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From the Key Reporter, Volume XLV, Number Four, Summer 1980


Phi Beta Kappa keys were $5, $6, and $7 in an advertisement that appeared in volume I, issue 1 of the Key Reporter in the winter of 1936. The lead article asked the reader to "shake hands" with the 75,000 other Phi Beta Kappa members (we now number approximately 300,000 {in 1980, ed}) through the Key Reporter and gave the history and instructions for the grip for those whose memories of their initiation ceremonies had dimmed.

Several unauthorized and probably erroneous early descriptions of the grip existed. The best-preserved of these was published by Avery Allyn, an antimasonic agitator, who in 1831 wrote a book "containing 'A Key to the Phi Beta Kappa' with a purported illustration of the grip [below]. He wrote: 'The sign is given by placing two forefingers of the right hand so as to cover the left corner of the mouth; draw them across the chin. The grip is like the common shaking of hands only not interlocking the thumbs; and at the same time gently pressing the wrist'".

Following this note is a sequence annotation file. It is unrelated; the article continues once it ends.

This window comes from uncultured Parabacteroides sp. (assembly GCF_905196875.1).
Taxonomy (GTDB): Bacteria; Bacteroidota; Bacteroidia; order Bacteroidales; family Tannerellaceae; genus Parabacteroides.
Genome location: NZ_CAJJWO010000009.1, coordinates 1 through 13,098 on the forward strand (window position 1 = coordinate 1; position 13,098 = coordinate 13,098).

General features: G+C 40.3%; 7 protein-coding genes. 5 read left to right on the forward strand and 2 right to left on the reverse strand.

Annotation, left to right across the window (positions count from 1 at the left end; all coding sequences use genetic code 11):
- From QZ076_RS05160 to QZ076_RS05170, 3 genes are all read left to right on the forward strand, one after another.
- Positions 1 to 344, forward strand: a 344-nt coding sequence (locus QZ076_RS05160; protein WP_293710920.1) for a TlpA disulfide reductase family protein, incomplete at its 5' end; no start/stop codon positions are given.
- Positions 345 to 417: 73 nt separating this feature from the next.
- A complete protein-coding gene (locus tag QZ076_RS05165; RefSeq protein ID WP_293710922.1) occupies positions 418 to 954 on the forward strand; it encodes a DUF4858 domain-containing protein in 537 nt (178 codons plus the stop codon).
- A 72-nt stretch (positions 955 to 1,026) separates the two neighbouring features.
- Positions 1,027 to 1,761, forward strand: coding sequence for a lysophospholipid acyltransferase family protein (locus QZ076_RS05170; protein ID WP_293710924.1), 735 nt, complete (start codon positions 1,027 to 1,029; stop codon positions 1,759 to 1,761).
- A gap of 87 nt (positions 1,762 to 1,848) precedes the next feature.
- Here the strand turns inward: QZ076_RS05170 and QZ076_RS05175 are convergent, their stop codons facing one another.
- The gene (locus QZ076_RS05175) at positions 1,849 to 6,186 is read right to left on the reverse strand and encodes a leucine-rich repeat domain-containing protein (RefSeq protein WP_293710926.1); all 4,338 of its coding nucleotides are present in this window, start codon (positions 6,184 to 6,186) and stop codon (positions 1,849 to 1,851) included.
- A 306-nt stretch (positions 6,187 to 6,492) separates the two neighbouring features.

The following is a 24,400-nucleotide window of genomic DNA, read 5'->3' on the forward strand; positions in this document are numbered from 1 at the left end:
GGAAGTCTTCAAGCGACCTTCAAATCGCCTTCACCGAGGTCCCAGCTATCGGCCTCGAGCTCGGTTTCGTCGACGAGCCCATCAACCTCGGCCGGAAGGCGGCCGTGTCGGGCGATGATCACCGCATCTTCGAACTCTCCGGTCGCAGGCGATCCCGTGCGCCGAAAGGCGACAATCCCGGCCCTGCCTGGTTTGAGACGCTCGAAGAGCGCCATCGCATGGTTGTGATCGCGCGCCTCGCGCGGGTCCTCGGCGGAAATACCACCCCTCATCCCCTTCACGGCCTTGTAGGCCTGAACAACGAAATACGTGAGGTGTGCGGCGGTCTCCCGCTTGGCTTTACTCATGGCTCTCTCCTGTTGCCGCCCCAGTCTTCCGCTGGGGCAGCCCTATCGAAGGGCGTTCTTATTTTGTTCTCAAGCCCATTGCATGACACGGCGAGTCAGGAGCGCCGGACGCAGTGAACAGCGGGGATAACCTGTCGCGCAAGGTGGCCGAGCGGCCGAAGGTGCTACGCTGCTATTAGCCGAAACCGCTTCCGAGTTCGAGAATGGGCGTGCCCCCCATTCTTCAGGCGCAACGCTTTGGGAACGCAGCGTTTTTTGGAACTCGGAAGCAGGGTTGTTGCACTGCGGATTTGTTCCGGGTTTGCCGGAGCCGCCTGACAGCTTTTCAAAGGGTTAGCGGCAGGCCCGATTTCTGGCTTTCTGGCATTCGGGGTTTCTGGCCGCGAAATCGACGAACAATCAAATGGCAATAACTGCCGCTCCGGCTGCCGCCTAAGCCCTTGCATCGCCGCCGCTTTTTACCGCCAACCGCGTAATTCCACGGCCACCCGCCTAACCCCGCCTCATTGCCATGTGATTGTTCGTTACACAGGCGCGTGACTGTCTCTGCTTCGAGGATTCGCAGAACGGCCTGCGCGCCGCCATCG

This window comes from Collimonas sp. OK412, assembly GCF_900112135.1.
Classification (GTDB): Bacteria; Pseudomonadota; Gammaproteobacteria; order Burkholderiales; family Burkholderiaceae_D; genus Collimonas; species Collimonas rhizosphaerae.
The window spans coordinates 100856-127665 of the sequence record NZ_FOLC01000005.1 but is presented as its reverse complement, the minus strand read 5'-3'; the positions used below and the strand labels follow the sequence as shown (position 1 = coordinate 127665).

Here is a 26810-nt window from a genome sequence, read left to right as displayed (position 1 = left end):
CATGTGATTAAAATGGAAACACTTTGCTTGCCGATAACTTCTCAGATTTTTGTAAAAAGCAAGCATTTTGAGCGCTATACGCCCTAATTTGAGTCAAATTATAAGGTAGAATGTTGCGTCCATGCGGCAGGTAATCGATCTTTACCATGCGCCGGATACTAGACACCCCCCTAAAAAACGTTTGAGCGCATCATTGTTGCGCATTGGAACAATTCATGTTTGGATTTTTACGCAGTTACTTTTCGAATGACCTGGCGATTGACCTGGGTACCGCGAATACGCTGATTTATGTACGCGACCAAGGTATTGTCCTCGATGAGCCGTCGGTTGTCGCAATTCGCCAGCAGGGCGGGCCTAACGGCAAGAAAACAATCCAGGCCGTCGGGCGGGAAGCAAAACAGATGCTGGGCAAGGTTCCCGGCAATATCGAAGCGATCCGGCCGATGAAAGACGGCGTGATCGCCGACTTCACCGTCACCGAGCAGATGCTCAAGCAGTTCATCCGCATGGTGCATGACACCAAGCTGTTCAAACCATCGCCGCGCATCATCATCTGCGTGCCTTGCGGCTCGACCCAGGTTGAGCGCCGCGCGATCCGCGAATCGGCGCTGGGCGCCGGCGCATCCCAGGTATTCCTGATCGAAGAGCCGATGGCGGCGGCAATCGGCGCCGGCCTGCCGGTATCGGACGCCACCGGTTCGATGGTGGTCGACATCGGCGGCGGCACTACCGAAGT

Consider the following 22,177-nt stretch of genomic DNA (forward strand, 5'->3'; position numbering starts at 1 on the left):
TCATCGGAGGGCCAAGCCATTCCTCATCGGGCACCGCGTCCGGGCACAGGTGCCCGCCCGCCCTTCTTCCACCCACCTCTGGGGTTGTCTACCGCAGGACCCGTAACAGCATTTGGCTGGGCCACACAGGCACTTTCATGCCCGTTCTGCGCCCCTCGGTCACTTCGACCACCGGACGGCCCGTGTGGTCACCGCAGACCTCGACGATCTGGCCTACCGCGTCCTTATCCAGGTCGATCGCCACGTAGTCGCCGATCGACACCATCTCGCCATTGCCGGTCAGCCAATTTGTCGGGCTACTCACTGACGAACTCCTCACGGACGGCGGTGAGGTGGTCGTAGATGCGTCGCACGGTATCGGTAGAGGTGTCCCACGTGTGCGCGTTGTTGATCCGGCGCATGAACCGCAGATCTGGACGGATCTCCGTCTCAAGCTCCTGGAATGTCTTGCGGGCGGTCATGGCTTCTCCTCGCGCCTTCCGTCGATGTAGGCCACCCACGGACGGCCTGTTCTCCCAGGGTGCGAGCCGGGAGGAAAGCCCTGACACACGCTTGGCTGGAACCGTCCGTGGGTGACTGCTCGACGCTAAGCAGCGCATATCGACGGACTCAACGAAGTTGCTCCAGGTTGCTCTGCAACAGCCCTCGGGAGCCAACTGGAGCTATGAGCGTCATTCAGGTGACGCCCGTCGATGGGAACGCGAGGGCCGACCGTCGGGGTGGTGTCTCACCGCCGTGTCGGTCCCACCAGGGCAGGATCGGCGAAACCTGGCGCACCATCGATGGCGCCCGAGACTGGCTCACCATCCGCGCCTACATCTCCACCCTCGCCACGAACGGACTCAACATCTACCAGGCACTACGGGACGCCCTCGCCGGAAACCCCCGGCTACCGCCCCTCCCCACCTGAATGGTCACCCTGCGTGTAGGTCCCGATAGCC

The grip in general use today [top] is the one that was described in the first Key Reporter as follows: "Each member grasps with the little and ring fingers and the thumb of the right hand the first two fingers of the other member's right hand. When the hands come together with the fingers spread by twos, thus enabling them to straddle each other before mutually closing on the first two fingers, this handclasp will be found an amazingly facile and fraternal way to shake a PBK hand, although hands are now shaken officially only when members are initiated, and sometimes not even then.".

At first there was some confusion about where the first official illustration of the grip had appeared. The 1936 article said that it was in the records of the Hobart Chapter as having been received at its organization in 1871 from the Union Chapter. But in the next issue we learn that Morton C. Stewart (Brown, 1894), a longtime officer of the Union Chapter, had written in to say that "the first official illustration of the grip is not that in the Hobart Chapter records for 1871 but an exactly similar pen-sketch in the Union Chapter's record book dated 1817."

Subsequent research by William T. Hastings, who wrote Phi Beta Kappa as a Secret Society, and Oscar M. Voorhees, the Phi Beta Kappa Historian who wrote The History of Phi Beta Kappa, has confirmed that the drawing was sent from Yale in 1817 with the charter for the Union Chapter.